Posts Tagged ‘Coen Brothers’

Blackpaint 586 – Voodoo and Venus in Barcelona and Bloomsbury

February 13, 2017

MACBA, Barcelona

Museum of Contemporary Art.  Fabulous white Bauhaus-y building, reminiscent of  Helsinki, besieged by surly, hooded skateboarders.  First, “Hard Gelatin” (1977 – 82); politics, pretty much Anarchist/punk/porn/activist, two fingers stuff; some comic called “Buttafera” was the focus of much.  Porn drawings and posters featuring sucking, dismemberment; old photos of protests, “happenings”; video of transvestite Spanish Donna, roaring songs in alternate deep voice and falsetto…

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Wow – radical.

 

 

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Next, science/tech “experiments:  above is Jordi Benito, “Hands transforming ice into water by body heat”; like a hand dance, strangely beautiful (he wrote pretentiously).  Also Beuys – like pieces, producing spunky white froth under a glass dome – and a giant wooden barrel rocket ship by Mireilles.

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Rather like Keith Arnatt, I think.  There’s another series of her gradually disappearing into a hole in the ground; even more like Arnatt.

Plenty of other stuff, but the real hit for me was Antoni Miralda, or Miralda Madeinusa, as he styles himself.  His first installation (below) is in a disused chapel next to the museum and is called “Santa Comida” (Holy Food) – series of shrines round the inside of chapel, Yoruba deities, transformed in the Americas to Santoria or Voodoo.  Ogun was the main deity.  Offerings of food – sardines, cod, herrings for the fish god, bay leaves, bananas, canned goods for the earth god; loads of little figurines – one was Oliver Hardy – mostly South American by appearances.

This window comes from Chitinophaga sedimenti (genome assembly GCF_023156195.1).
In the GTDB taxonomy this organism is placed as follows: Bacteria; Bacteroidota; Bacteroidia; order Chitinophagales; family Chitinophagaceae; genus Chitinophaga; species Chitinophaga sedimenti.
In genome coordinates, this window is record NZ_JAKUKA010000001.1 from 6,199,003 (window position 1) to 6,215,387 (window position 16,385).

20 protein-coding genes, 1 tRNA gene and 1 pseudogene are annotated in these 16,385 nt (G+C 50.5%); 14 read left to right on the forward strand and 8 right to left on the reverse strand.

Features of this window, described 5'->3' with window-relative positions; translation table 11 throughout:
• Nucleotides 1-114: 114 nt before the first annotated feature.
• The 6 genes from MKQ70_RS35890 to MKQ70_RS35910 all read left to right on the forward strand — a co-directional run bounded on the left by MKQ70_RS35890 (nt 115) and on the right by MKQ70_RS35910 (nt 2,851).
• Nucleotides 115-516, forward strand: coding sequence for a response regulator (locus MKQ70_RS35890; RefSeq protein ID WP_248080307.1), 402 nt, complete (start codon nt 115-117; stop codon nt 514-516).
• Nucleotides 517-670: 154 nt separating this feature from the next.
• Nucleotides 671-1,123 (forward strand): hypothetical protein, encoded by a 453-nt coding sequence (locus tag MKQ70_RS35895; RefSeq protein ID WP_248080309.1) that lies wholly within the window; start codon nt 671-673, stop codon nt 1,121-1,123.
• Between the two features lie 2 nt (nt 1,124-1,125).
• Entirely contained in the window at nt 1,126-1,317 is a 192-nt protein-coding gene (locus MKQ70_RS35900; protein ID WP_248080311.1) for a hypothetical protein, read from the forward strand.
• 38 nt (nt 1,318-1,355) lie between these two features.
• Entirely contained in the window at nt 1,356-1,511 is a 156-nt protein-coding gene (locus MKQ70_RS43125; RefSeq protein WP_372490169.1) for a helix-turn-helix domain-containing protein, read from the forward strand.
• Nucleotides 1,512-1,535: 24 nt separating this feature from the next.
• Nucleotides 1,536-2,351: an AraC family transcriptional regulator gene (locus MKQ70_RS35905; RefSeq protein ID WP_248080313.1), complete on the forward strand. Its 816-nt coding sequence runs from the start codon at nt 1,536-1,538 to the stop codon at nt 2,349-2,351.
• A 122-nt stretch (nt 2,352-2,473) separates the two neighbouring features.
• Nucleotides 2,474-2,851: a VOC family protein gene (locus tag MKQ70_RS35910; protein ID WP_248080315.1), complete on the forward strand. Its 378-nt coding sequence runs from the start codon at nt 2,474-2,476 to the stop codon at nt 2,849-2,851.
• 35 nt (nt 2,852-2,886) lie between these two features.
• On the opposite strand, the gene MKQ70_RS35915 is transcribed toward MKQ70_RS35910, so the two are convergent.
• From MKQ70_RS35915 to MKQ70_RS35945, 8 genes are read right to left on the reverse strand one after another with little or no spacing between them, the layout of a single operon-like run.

This is all from Miralda’s personal archive; but he is also a forerunner of Jeremy Deller, in that he gets lots of people to take part in, or mount exhibitions, parades, events and then makes videos of it all, and related artworks.  This one dates from 1984-89.

 

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Holy Food

In the MACBA building, several more Miralda installations and commemorations:  in “Wheat and Steak” (1981), in Kansas City, he got people to parade with floats and placards of steaks and a three -tier “Tri-Uni-Corn” (below), which was the main float.

 

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In “Breadline” (1977), there are videos of the Rangerettes of Kilgore College. Texas, going through their training routines; a long line of dyed bread slices, green, red, yellow, orange (below); “Texas TV Dinner”, a series of disgusting, video images of fast food, franks etc., appearing on screens set in a counter next to groups of condiments.  Also, videos of dyed macaroni “landscapes”…

 

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Hail Caesar (Coen Bros, 2016);  Trumbo (Jay Roach, 2015)

Both of these films set in the McCarthy era in Hollywood. the Coen Bros one, features George Clooney in his manic comic mode, as a star kidnapped by a group of Communist screen writers, and is a skit, complete with a Russian submarine and a cowboy hero who I guess is based on Audie Murphy.  A brilliant dance scene, sailors in a bar, worthy of Follow the Fleet, or more closely, On the Town.

Trumbo is a conventional biopic, featuring Bryan Cranston as the left-wing screenwriter who did time for refusing to cooperate with HUAC et al and had to use a front man to submit his scripts, including Roman Holiday.  Heroes: Kirk Douglas, Otto Preminger, both of whom hired Trumbo and credited him; villains: John Wayne, Ronald Reagan, but above all, Hedda Hopper, played here by Helen Mirren.  Good, but weak; Edward G Robinson, who initially stood out against the witch hunt but buckled to pressure in the end and named names.

Sussex Modernism at 2 Temple Place

Stunning wood -pannelled house, built by David Waldorf Astor, watched over by a gaitered officer (of the Temple? Church?), thronged with grey and white heads on Saturday we visited, as might be expected.

A bizarre Venus and Adonis by Duncan Grant (below); just look at that twist and the positioning of the head!  Also by Grant, a beautiful still life with wine bottle and flower.

Venus and Adonis c.1919 Duncan Grant 1885-1978 Purchased 1972 http://www.tate.org.uk/art/work/T01514